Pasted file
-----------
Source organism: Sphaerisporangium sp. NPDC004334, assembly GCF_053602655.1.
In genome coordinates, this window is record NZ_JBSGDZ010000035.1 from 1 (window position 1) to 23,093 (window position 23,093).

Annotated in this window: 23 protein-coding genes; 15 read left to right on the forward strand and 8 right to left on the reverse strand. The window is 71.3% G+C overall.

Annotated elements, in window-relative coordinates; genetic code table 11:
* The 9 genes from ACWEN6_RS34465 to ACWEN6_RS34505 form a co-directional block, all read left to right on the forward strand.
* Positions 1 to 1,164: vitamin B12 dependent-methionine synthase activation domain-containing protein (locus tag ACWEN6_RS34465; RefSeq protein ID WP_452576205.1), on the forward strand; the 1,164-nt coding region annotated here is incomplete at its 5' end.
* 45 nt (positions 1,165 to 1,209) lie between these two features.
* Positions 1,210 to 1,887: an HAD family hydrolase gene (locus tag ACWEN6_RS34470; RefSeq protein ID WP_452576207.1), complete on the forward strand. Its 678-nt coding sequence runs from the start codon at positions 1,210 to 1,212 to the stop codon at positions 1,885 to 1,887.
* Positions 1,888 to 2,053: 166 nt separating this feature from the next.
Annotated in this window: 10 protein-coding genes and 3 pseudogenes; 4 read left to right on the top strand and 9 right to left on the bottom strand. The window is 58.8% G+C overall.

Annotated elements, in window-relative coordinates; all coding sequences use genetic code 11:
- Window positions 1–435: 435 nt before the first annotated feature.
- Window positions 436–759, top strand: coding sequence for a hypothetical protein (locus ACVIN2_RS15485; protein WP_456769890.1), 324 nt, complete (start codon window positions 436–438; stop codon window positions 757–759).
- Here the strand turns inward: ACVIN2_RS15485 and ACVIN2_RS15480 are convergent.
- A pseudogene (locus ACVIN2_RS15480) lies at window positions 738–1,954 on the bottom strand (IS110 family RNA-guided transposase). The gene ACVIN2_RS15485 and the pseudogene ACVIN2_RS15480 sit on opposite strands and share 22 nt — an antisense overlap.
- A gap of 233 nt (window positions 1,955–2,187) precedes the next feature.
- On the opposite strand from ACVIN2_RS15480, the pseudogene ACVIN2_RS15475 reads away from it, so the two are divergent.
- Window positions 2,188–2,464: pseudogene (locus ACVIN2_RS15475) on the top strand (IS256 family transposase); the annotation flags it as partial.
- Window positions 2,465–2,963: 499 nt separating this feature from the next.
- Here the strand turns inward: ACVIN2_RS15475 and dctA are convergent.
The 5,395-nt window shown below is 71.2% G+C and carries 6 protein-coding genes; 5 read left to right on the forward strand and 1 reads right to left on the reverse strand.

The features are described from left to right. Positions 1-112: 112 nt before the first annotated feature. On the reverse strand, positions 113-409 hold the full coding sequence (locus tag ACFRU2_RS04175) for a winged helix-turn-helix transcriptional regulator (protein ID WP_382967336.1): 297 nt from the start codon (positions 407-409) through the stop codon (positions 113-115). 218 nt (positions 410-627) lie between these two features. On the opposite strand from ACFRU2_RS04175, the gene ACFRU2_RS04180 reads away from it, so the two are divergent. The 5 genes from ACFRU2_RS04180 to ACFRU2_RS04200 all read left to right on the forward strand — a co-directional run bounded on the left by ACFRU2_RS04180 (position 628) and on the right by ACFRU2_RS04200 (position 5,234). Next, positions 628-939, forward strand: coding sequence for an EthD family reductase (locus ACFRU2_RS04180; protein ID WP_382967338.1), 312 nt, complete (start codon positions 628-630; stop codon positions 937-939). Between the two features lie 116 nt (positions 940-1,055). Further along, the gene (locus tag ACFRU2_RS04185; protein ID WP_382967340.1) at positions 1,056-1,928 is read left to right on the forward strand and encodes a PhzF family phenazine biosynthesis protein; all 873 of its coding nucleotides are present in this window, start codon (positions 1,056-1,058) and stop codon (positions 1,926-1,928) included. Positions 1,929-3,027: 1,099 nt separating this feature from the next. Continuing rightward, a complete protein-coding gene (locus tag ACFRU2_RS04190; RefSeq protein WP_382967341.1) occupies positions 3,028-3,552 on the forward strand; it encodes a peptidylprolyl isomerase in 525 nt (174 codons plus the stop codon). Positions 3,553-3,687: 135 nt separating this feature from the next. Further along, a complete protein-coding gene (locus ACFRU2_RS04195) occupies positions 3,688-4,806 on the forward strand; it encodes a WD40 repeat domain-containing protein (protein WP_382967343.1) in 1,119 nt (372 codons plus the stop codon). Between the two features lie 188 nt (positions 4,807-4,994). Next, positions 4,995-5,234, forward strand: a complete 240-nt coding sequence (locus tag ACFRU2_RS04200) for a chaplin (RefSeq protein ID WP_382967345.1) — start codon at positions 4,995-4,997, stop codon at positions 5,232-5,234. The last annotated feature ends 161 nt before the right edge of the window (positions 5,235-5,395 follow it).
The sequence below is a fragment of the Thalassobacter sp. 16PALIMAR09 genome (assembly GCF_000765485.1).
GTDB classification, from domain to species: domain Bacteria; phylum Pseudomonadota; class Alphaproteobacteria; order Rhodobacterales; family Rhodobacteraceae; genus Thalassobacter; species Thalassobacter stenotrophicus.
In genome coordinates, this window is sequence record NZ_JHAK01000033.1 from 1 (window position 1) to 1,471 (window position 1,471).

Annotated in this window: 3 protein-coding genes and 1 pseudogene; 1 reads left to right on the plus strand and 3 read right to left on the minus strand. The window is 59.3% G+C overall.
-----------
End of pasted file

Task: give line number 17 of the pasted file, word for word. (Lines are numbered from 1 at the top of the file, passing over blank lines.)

- On the opposite strand from ACVIN2_RS15480, the pseudogene ACVIN2_RS15475 reads away from it, so the two are divergent.